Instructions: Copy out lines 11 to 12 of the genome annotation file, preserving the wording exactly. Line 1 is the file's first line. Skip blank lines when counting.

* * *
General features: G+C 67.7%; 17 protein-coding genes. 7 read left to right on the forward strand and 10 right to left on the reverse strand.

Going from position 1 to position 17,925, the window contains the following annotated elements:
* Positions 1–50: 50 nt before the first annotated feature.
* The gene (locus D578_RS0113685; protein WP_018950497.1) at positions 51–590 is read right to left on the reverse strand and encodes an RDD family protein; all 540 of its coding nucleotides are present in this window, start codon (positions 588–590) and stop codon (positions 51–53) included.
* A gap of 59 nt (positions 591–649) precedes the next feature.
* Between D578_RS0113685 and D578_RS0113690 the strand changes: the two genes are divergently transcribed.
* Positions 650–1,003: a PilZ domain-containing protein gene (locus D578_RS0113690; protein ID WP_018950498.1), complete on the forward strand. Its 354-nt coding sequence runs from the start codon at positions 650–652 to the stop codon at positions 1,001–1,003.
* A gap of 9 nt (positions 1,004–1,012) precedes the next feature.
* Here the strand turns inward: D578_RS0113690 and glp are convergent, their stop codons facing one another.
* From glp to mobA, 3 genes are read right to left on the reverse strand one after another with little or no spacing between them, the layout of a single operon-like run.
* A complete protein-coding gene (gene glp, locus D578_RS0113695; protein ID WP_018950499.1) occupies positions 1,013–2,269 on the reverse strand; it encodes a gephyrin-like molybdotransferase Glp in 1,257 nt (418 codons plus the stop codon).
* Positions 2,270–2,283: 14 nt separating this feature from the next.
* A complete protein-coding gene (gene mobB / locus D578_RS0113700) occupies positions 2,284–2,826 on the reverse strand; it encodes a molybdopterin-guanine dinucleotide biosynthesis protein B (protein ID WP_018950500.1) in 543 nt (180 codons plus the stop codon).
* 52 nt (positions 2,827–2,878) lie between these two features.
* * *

* A complete protein-coding gene (gene glp, locus D578_RS0113695; protein ID WP_018950499.1) occupies positions 1,013–2,269 on the reverse strand; it encodes a gephyrin-like molybdotransferase Glp in 1,257 nt (418 codons plus the stop codon).
* Positions 2,270–2,283: 14 nt separating this feature from the next.